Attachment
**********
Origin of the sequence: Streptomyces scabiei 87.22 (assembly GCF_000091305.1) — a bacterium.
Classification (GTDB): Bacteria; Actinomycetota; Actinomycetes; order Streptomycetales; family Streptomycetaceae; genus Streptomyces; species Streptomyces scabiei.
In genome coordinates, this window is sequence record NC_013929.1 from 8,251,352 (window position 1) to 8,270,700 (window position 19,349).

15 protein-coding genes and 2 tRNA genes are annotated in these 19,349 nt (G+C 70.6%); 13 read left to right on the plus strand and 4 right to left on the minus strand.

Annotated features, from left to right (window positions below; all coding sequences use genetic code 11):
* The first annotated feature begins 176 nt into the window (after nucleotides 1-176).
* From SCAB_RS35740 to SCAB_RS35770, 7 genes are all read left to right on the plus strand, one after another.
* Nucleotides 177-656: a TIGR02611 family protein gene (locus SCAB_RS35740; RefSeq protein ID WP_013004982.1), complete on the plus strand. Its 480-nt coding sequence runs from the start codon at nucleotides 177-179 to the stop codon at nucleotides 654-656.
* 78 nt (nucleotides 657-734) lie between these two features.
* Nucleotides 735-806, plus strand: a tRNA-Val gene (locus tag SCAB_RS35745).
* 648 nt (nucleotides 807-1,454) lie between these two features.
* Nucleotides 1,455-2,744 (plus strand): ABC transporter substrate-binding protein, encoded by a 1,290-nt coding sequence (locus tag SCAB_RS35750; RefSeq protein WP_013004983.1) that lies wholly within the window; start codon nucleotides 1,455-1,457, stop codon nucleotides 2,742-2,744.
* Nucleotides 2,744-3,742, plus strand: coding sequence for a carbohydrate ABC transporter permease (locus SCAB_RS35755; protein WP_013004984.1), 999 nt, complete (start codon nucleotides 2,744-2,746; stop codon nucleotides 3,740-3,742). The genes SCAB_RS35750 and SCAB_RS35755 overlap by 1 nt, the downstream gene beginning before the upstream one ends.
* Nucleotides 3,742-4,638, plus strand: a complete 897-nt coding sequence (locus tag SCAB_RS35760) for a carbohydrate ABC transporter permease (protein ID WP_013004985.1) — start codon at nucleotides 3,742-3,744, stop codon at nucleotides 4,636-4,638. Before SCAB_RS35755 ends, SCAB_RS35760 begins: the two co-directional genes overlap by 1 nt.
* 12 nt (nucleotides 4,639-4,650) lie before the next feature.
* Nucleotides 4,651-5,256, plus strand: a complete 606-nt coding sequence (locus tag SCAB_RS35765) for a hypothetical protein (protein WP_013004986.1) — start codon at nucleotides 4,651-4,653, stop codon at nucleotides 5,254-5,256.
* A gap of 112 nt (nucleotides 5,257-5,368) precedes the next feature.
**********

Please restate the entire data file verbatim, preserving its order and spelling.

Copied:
Origin of the sequence: Streptomyces scabiei 87.22 (assembly GCF_000091305.1) — a bacterium.
Classification (GTDB): Bacteria; Actinomycetota; Actinomycetes; order Streptomycetales; family Streptomycetaceae; genus Streptomyces; species Streptomyces scabiei.
In genome coordinates, this window is sequence record NC_013929.1 from 8,251,352 (window position 1) to 8,270,700 (window position 19,349).

15 protein-coding genes and 2 tRNA genes are annotated in these 19,349 nt (G+C 70.6%); 13 read left to right on the plus strand and 4 right to left on the minus strand.

Annotated features, from left to right (window positions below; all coding sequences use genetic code 11):
* The first annotated feature begins 176 nt into the window (after nucleotides 1-176).
* From SCAB_RS35740 to SCAB_RS35770, 7 genes are all read left to right on the plus strand, one after another.
* Nucleotides 177-656: a TIGR02611 family protein gene (locus SCAB_RS35740; RefSeq protein ID WP_013004982.1), complete on the plus strand. Its 480-nt coding sequence runs from the start codon at nucleotides 177-179 to the stop codon at nucleotides 654-656.
* 78 nt (nucleotides 657-734) lie between these two features.
* Nucleotides 735-806, plus strand: a tRNA-Val gene (locus tag SCAB_RS35745).
* 648 nt (nucleotides 807-1,454) lie between these two features.
* Nucleotides 1,455-2,744 (plus strand): ABC transporter substrate-binding protein, encoded by a 1,290-nt coding sequence (locus tag SCAB_RS35750; RefSeq protein WP_013004983.1) that lies wholly within the window; start codon nucleotides 1,455-1,457, stop codon nucleotides 2,742-2,744.
* Nucleotides 2,744-3,742, plus strand: coding sequence for a carbohydrate ABC transporter permease (locus SCAB_RS35755; protein WP_013004984.1), 999 nt, complete (start codon nucleotides 2,744-2,746; stop codon nucleotides 3,740-3,742). The genes SCAB_RS35750 and SCAB_RS35755 overlap by 1 nt, the downstream gene beginning before the upstream one ends.
* Nucleotides 3,742-4,638, plus strand: a complete 897-nt coding sequence (locus tag SCAB_RS35760) for a carbohydrate ABC transporter permease (protein ID WP_013004985.1) — start codon at nucleotides 3,742-3,744, stop codon at nucleotides 4,636-4,638. Before SCAB_RS35755 ends, SCAB_RS35760 begins: the two co-directional genes overlap by 1 nt.
* 12 nt (nucleotides 4,639-4,650) lie before the next feature.
* Nucleotides 4,651-5,256, plus strand: a complete 606-nt coding sequence (locus tag SCAB_RS35765) for a hypothetical protein (protein WP_013004986.1) — start codon at nucleotides 4,651-4,653, stop codon at nucleotides 5,254-5,256.
* A gap of 112 nt (nucleotides 5,257-5,368) precedes the next feature.